Schizophrenia is found all over the world. The severity of the symptoms and long-lasting, chronic pattern of schizophrenia often cause a high degree of disability. Medications and other treatments for schizophrenia, when used regularly and as prescribed, can help reduce and control the distressing symptoms of the illness. However, some people are not greatly helped by available treatments or may prematurely discontinue treatment because of unpleasant side effects or other reasons. Even when treatment is effective, persisting consequences of the illness-lost opportunities, stigma, residual symptoms, and medication side effects-may be very troubling.

The first signs of schizophrenia often appear as confusing, or even shocking, changes in behavior. Coping with the symptoms of schizophrenia can be especially difficult for family members who remember how involved or vivacious a person was before they became ill. The sudden onset of severe psychotic symptoms is referred to as an 'acute' phase of schizophrenia. 'Psychosis,' a common condition in schizophrenia, is a state of mental impairment marked by hallucinations, which are disturbances of sensory perception, and/or delusions, which are false yet strongly held personal beliefs that result from an inability to separate real from unreal experiences. Less obvious symptoms, such as social isolation or withdrawal, or unusual speech, thinking, or behavior, may precede, be seen along with, or follow the psychotic symptoms. Some people have only one such psychotic episode; others have many episodes during a lifetime, but lead relatively normal lives during the interim periods. However, the individual with 'chronic' schizophrenia, or a continuous or recurring pattern of illness, often does not fully recover normal functioning and typically requires long-term treatment, generally including medication, to control the symptoms.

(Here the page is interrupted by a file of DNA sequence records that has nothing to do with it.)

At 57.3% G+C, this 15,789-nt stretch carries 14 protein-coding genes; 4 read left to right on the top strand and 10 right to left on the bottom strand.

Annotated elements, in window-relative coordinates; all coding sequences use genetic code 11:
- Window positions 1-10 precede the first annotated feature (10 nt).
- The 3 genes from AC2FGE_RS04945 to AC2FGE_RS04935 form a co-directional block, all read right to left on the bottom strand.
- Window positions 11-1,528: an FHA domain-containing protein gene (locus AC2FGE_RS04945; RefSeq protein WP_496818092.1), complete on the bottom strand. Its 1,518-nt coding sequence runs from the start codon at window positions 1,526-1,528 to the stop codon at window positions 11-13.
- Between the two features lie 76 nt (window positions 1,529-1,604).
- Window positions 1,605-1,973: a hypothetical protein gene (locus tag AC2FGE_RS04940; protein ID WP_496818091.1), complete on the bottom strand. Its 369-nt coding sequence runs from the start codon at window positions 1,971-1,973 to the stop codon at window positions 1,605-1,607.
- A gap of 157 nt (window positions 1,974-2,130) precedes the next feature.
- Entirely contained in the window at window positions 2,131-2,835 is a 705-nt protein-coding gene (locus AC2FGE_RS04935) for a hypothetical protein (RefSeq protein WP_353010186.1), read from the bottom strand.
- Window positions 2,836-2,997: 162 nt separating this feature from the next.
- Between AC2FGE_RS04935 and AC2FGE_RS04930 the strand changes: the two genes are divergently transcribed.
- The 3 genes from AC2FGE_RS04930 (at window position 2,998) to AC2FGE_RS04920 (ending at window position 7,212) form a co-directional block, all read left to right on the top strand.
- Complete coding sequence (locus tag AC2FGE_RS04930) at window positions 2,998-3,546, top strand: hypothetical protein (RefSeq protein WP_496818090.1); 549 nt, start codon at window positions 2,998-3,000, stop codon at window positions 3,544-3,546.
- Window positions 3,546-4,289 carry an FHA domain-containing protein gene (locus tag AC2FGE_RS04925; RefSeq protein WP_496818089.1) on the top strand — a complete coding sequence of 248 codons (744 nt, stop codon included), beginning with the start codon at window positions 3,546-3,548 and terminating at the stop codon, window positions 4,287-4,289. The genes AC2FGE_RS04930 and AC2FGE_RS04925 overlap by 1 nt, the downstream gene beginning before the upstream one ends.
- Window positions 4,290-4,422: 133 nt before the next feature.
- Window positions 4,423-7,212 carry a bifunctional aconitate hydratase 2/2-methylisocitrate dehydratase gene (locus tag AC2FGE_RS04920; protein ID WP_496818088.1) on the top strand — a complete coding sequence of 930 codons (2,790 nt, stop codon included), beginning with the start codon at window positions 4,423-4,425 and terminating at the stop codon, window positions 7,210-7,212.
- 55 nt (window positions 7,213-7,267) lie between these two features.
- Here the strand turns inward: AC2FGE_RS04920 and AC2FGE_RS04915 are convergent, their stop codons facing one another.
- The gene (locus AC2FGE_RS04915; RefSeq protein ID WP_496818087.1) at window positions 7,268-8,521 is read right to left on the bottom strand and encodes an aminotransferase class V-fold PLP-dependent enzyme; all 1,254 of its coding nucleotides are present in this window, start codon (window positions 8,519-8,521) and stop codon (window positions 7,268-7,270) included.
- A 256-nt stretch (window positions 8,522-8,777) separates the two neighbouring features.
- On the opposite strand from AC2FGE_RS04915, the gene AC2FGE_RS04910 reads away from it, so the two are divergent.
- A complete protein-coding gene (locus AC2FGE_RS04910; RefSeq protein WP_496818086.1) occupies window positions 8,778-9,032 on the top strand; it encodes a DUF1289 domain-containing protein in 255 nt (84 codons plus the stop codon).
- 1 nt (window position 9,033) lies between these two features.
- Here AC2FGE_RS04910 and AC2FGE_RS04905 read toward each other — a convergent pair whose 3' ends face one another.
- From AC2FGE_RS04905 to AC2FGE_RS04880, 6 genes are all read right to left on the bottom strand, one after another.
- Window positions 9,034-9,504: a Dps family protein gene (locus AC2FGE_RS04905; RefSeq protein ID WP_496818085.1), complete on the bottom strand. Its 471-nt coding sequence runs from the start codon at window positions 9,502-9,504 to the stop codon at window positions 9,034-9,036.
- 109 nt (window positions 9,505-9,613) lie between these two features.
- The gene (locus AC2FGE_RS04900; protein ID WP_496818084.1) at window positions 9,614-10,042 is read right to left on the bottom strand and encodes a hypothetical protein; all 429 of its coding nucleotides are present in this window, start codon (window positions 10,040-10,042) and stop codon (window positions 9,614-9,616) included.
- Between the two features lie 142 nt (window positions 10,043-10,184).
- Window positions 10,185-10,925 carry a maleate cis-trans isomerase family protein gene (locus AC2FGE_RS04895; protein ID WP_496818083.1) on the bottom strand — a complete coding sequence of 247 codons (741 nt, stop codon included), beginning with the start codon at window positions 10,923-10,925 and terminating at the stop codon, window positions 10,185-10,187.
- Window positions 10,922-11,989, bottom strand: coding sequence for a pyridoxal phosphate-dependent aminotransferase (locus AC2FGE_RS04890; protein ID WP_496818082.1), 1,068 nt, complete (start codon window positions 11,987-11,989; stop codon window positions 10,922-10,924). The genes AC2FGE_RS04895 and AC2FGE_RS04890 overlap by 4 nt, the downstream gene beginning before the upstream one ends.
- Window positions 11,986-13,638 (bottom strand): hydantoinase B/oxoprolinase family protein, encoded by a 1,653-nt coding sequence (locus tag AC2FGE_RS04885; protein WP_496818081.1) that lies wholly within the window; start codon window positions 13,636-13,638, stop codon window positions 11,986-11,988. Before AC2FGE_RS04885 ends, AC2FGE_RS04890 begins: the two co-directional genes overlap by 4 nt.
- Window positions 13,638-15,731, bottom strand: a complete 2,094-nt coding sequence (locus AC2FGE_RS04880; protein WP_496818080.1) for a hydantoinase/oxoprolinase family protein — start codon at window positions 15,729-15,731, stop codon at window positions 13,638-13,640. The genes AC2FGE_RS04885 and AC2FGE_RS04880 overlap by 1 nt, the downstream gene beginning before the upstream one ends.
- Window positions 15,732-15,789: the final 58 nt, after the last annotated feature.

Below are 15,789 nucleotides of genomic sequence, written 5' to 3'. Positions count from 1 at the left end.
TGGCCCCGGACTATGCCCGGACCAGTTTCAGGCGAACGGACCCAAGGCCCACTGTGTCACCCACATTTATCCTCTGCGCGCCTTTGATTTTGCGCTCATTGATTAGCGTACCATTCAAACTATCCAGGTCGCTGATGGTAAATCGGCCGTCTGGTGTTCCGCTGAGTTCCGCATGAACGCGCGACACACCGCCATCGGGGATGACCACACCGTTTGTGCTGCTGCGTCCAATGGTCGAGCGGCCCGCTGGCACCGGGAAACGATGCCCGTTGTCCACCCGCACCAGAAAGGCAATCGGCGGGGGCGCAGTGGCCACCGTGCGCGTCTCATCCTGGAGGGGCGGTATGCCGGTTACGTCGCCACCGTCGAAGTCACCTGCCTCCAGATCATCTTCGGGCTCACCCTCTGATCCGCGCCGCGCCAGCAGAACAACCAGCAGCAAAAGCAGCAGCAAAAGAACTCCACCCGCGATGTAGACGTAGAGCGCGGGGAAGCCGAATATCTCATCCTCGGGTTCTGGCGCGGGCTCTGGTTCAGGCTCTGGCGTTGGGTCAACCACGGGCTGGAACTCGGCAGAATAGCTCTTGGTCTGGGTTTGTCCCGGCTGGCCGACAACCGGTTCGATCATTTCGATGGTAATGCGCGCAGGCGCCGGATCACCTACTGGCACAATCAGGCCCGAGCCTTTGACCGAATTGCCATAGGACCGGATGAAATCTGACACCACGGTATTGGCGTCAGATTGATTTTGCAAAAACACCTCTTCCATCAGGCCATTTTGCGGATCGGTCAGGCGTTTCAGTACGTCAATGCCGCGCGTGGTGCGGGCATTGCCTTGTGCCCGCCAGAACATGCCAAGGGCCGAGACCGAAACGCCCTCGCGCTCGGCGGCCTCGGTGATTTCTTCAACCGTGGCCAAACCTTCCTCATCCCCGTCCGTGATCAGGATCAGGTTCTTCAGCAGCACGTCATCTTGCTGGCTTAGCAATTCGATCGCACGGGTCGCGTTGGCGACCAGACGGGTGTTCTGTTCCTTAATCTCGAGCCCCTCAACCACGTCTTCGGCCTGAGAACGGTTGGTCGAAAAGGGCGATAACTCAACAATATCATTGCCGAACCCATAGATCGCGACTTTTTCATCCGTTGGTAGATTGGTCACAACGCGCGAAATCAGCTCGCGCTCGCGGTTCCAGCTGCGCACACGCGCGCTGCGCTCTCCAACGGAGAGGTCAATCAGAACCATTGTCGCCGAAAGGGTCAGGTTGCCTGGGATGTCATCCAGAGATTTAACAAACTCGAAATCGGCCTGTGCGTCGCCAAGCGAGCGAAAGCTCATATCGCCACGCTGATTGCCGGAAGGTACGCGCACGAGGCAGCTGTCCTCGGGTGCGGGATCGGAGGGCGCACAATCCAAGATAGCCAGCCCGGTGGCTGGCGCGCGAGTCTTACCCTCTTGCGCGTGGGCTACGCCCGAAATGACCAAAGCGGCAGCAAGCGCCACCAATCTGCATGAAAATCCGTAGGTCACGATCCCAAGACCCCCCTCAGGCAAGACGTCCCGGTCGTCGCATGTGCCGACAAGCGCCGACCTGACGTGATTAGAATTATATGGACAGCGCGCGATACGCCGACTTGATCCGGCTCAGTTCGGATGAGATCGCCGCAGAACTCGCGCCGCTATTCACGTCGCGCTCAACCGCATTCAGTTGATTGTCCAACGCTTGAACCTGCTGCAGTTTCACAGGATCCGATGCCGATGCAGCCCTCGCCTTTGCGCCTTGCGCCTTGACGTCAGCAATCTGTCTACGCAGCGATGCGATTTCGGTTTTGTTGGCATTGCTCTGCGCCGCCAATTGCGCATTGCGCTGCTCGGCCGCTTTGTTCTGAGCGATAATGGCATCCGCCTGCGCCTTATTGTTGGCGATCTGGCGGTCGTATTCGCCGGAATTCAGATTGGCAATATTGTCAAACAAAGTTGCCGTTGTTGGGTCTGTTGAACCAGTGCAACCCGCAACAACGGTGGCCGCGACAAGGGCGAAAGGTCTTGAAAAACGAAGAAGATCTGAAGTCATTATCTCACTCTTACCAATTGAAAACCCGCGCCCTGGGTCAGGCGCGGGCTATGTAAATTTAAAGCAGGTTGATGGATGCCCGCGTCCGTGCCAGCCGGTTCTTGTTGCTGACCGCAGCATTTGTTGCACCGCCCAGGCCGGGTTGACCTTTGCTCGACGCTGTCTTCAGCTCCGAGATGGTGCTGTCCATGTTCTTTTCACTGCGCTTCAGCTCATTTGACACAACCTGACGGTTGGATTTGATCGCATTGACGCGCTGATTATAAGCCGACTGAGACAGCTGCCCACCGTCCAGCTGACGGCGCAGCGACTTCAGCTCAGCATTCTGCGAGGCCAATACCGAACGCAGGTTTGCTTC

NIH - 1999 Posted 04/09/2004